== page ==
The Oklahoma Drill will not be part of Nebraska’s preparation to face Oklahoma this year. Nor will any other team use the infamous drill to get ready for any other.
That drill––which typically involved collisions in a confined space, often outlined by tackling dummies––was prohibited earlier this year as part of a package of rule changes aimed at reducing contact in practice.
The NCAA Football Rules Oversight committee, which includes voting members from each FBS conference as well as coach and student-athlete representatives, eliminated drills that “create unneeded contact, particularly straight-line contact” that is not common to the game. Sorry, Bud Wilkinson (credited with creating the Oklahoma Drill).
The other changes Nebraska football will encounter as it begins fall practice on July 30:
- The acclimatization period, which determines when a team can begin full-pad practices, has been extended from five to seven days. The first day the Huskers can hold such a practice will be Aug. 6. The number of full-pad practices is restricted to nine.
- Full-contact practices cannot occur on more than two consecutive days and contact sessions can last no longer than 75 minutes. The new rules limit teams to two preseason scrimmages.
- Teams are allowed to hold 25 practices in the 29 days leading up to the first game of the season, but are capped at 18 contact practices, down from 21 in the past. Seven of a team’s practices are required to be “helmet-only days (with optional spider pads).”
“The change in practice structure really isn’t going to affect us that much,” Scott Frost said on the eve of fall camp. “It’ll kind of affect our acclimatization schedule and what we do at the beginning, but we’re not going to have six scrimmages and full tackle-to-the-ground scrimmages anyway. You can get done about everything you can with full pads on when you have shells, so we’ll get plenty of chances to evaluate the tackling and the blocking and the running with the running backs.”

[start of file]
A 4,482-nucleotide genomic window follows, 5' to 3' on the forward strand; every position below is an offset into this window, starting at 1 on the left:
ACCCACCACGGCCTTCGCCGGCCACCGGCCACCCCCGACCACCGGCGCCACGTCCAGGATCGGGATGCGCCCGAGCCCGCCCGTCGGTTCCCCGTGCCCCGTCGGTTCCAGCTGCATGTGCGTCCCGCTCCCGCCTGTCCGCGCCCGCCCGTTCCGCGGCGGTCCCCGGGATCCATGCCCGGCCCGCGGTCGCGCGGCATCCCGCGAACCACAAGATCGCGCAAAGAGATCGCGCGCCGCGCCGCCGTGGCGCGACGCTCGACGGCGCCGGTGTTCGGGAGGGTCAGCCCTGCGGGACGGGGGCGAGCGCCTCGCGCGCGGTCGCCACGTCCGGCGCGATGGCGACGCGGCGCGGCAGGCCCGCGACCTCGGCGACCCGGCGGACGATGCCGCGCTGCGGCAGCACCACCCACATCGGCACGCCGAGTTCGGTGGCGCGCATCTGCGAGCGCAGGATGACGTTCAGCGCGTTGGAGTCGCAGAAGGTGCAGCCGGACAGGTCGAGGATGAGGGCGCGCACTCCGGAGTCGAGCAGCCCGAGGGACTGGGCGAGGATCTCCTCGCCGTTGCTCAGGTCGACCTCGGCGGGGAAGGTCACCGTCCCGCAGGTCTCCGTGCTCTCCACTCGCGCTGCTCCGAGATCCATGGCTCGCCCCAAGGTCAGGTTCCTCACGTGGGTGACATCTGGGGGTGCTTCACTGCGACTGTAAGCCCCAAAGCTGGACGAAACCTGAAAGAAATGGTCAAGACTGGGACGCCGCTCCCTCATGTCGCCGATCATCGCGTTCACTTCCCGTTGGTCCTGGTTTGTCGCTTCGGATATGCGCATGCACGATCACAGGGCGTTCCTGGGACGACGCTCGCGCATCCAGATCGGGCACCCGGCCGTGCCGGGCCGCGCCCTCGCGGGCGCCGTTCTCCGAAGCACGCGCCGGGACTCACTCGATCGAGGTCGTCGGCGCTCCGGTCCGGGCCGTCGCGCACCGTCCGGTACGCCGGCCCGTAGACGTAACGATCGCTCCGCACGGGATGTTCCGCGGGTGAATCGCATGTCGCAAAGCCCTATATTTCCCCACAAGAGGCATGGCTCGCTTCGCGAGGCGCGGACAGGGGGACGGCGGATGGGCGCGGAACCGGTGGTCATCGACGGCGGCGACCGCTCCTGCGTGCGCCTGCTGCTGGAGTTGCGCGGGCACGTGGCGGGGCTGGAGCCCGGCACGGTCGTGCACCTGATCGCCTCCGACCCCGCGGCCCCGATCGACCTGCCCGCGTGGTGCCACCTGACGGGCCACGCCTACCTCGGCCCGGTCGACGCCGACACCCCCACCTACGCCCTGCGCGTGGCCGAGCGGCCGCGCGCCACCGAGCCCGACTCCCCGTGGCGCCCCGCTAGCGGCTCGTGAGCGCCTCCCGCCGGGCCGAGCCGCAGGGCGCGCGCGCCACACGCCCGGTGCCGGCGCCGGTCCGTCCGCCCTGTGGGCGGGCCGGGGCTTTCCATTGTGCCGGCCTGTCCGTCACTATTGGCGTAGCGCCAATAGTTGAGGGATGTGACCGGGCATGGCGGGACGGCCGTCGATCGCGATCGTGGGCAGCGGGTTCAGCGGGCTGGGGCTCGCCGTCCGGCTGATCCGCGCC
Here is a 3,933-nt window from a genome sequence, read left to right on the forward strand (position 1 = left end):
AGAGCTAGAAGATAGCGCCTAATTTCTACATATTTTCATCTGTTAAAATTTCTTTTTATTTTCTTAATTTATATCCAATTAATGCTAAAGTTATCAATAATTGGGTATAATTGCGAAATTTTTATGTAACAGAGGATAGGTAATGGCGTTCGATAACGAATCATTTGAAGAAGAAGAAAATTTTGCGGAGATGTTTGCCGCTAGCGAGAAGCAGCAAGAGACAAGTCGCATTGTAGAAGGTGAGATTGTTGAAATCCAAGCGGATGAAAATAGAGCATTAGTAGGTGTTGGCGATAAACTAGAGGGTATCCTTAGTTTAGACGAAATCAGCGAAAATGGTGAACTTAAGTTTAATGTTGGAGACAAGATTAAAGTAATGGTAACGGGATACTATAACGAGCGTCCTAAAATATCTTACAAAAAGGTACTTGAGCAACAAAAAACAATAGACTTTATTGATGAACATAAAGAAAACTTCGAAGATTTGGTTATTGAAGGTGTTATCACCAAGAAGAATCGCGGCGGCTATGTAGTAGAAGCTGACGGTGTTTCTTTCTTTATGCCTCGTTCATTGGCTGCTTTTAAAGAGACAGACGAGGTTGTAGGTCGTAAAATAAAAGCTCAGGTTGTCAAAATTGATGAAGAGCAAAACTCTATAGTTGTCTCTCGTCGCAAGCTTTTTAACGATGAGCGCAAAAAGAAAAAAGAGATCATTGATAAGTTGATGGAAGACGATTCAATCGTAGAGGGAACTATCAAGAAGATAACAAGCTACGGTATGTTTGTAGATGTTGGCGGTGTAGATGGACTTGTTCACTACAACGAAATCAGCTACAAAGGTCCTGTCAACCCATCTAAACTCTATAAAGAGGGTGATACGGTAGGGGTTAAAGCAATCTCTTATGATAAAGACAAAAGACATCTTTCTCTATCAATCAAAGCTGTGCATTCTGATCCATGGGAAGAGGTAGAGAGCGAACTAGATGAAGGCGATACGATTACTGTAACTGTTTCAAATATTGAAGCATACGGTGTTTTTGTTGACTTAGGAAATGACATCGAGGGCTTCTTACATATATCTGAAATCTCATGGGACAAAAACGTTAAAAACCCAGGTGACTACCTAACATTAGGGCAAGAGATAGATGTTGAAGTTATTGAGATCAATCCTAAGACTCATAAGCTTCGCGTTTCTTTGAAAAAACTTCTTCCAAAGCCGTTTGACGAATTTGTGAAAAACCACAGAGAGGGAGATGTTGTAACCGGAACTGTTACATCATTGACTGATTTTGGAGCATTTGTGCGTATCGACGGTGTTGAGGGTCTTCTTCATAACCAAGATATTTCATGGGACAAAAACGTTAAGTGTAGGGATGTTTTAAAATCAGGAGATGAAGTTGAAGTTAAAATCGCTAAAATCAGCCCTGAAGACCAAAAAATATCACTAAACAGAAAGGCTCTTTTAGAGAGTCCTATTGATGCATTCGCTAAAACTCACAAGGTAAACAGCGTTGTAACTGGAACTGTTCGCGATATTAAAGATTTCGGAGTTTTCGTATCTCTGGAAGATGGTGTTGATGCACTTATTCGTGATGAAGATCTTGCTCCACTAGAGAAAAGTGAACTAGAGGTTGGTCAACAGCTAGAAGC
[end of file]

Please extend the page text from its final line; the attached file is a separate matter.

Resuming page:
The NCAA, in announcing the changes last May, said it relied on data points from individual conferences, its own injury surveillance and a joint research project on concussions between the NCAA and the Department of Defense.
“The challenge in creating this model was to balance the need for a reduction in contact with preparing student-athletes properly to play a football season,” said Mark Harlan, Utah Athletic Director and leader of the subcommittee that proposed these changes. “The framework achieves this and allows coaches appropriate freedom and flexibility.”
Nebraska is one of nine FBS schools that can begin preseason practices this week. The Huskers face Illinois on the road on Aug. 28, commonly referred to as Week 0.
That day also features Connecticut at Fresno State, Hawaii at UCLA, UTEP at New Mexico State and Southern Utah at San José State.
Brandon is the Managing Editor for Hail Varsity and has covered Nebraska athletics for the magazine and web since 2012, Hail Varsity’s first season on the scene. His sports writing has also been featured by Fox Sports, The Guardian and CBS Sports.